January 17, 2013
Arts Roundup: Exhibits, lectures, books on stage — and a dance collaboration
“The Rite of Spring” has come a long way since its dissonant music and modernist choreography caused a riot at its 1913 premiere in Paris and the New York Times announced “Parisians Hiss New Ballet.” The UW audience is expected to be somewhat friendlier when the piece is performed with new choreography by Jürg Koch as part of the Faculty Dance/Collaborations, Jan. 18 and 19 in Meany Hall.
“The score is iconic and brilliant,” Betsy Cooper, director of the UW Dance Program, wrote in a statement about the UW production. “It begs to be worked with. The themes of birth, sacrifice and regeneration are universal and primal.” The event also represents collaboration among UW arts departments, involving talents from music and drama as well as dance.
The dance concert leads a busy week of UW arts that also includes exhibits, lectures, the start of a series on world Jewish music and the School of Drama working with Book-It Repertory to stage famous novels. UW arts are a riot, too — but, you know, in a good way.
“Critical Issues in Contemporary Art,” Jan. 17-March 14. The School of Art presents a series of free public lectures, each at 7 p.m. in the Henry Art Gallery Auditorium. Lectures are Jan. 17, 24; Feb. 14, 21, 28; March 7, 14. The first will be Raymond Boisjoly of the Emily Carr University of Art and Design in Vancouver, B.C. The second lecture is by artist Jason Dodge. Presented by the Nebula Project; learn more online.
Novel Workshop Series: UW Drama and Book-It Repertory, 7:30 p.m., Jan. 17-20. A series of readings performed by UW Masters of Fine Arts acting students in collaboration with members of Book-It. In the Meany Studio Theater. Tickets $10, 206-543-4880.
- Jan. 17, 19: “The Count of Monte Cristo” by Alexander Dumas, adapted by Rachel Atkins, directed by David Quicksall. Also, “Run” by Ann Patchett, adapted and directed by Myra Platt.
- Jan 18, 20: “The Amazing Adventures of Kavalier & Clay” by Michael Chabon, adapted by Jeff Schwager, directed by Josh Aaseng. Also, “Portrait of a Lady” by Henry James, adapted and directed by Annie Lareau.
“Jazz Forum” covers, through Jan. 29, lecture Jan. 17. A touring exhibit in Allen Library’s north lobby of jazz album covers created between 1970 and 1981 by Polish-born artist Rafal Olbiński between 1970 and 1981, capturing part of the history of jazz behind the Iron Curtain. Sponsored by the UW Polish Studies Endowment Committee. Olbiński will give a public lecture at 5:30 p.m. Jan. 17, in the Walker Ames Room of Kane Hall.
New Voices in World Jewish Music Series, Jan. 17-March 14. Sephardic music traditions from around the world are finding fresh interpretations via a new generation of performers, three of whom will visit the UW this quarter as part of this series, presented by the UW’s Stroum Jewish Studies Program and Sephardic Studies Initiative. Through conversations with faculty and live performances, the artists will showcase their roots in places ranging from medieval Spain to Greece, Turkey, Iran and Jerusalem.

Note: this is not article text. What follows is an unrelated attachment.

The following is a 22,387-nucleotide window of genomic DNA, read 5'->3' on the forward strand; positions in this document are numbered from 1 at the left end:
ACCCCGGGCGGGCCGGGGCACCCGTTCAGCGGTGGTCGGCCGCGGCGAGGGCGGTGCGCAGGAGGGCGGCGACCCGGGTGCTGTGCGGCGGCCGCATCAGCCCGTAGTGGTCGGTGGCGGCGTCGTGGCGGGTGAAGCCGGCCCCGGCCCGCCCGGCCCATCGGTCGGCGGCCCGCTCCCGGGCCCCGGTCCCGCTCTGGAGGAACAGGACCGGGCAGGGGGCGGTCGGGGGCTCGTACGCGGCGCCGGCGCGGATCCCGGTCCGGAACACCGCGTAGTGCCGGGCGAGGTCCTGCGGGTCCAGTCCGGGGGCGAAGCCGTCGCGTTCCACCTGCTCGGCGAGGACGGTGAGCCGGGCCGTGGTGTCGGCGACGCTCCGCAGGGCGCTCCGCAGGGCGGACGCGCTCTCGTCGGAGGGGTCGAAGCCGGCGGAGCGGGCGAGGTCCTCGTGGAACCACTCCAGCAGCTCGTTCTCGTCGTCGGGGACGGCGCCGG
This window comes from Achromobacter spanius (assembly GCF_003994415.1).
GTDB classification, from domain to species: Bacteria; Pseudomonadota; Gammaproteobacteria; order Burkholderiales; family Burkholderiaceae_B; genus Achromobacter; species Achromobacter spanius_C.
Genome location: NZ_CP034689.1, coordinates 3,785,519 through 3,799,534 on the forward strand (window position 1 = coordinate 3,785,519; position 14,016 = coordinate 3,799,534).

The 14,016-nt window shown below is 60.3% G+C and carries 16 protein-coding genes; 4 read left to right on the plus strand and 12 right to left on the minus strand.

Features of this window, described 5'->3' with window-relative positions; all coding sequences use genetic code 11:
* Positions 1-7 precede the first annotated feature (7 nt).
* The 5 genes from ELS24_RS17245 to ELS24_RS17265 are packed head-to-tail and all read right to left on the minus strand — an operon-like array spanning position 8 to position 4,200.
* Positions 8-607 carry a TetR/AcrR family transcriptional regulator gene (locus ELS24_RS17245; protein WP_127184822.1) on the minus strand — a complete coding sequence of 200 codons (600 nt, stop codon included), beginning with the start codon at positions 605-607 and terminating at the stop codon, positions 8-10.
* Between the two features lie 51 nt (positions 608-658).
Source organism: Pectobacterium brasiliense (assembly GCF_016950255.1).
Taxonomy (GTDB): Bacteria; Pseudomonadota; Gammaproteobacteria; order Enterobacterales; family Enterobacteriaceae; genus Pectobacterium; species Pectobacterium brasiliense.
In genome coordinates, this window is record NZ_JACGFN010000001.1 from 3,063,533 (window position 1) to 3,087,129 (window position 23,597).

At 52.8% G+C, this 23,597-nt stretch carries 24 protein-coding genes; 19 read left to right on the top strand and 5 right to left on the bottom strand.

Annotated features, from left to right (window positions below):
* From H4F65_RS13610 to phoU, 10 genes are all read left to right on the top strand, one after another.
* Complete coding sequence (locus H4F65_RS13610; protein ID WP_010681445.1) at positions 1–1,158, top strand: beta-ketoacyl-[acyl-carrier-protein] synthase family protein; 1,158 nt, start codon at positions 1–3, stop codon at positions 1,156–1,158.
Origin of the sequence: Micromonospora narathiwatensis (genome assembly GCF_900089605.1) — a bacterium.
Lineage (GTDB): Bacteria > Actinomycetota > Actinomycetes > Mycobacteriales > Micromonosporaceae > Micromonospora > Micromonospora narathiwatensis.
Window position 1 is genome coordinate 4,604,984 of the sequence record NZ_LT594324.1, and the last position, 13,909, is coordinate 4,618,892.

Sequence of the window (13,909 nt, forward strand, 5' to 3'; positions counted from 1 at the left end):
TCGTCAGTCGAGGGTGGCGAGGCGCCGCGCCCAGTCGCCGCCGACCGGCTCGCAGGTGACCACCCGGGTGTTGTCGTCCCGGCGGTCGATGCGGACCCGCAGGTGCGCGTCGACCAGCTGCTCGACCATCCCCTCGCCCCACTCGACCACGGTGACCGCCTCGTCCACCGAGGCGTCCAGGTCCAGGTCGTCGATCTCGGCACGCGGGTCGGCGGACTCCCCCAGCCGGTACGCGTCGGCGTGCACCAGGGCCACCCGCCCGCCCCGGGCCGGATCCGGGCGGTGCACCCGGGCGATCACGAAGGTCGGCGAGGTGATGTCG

The series begins Jan. 17 with singer Sarah Aroeste in conversation with Devin Naar, assistant professor of Jewish studies and history, at the Ethnic Cultural Theater. Inspired by her family’s Sephardic roots in Greece and Macedonia, the American-born Aroeste, trained in classical opera, brings a contemporary style of original and traditional Ladino music to audiences around the world. Her style combines traditional Mediterranean Sephardic sounds with contemporary influences such as rock, funk jazz and blues. Lectures are at 7 p.m. Jan. 17, Feb. 10 and March 14 at various locations. Learn more online.
Faculty Dance/Collaborations, 7:30 p.m., Jan 18-19. UW faculty provide choreography, music and costumes for this performance in Meany Hall by advanced student, professional and community dancers. On the program is Igor Stravinsky’s iconic “The Rite of Spring” (choreographed by Koch), José Limón’s tribute to Isadora Duncan, “Dances for Isadora” and the premiere of “A Small Piece of the Story” (choreographed by Jennifer Salk). Read more about the concert in the latest issue of Perspectives. Tickets $10-$18.
- Other events in the UW’s “Rite of Spring” Centennial Celebration continue into May. Next up is the UW World Series presentation of Compagnie Marie Chouinard, Jan. 24-26 in Meany Hall. The program includes choreographer Chouinard’s rendition of “The Rite of Spring” with music by the UW Symphony Orchestra, conducted by Jonathan Pasternack, and “24 Preludes by Chopin,” performed with accompaniment by pianist Brooks Tran, a School of Music doctoral student.
Spanish Civil War photographs by Agustí Centelles, Jan. 22-Feb. 16. An exhibit in the Jacob Lawrence Gallery featuring 40 photographs taken by Centelles during the Spanish Civil War and captivity at the Bram internment camp. The negatives were hidden in a suitcase for decades in the French city of Carcassonne until the photographer retrieved them in 1976. Opening reception is 4-7 p.m. Jan. 22, in the gallery. (The exhibit is titled “Centelles> in_edit_¡oh!” — a sort of play on the Spanish word “inédito,” meaning “unpublished.”) Watch a video of Centelles photos.
- James Fernandez of New York University will give a lecture titled “Archives Without Borders” Jan. 22 at 3:30 p.m. in Room 105 of Smith Hall.
Sandpoint Studios Open House, 7:30-9 p.m., Jan. 24. Masters of Fine Arts students from the Painting and Drawing program open their studios in Magnuson Park to the public. Visitors can see finished and in-progress work and talk with students about their artistic process. There will be an exhibition of faculty-selected work in the adjacent Sandpoint Gallery. Free parking and refreshments provided.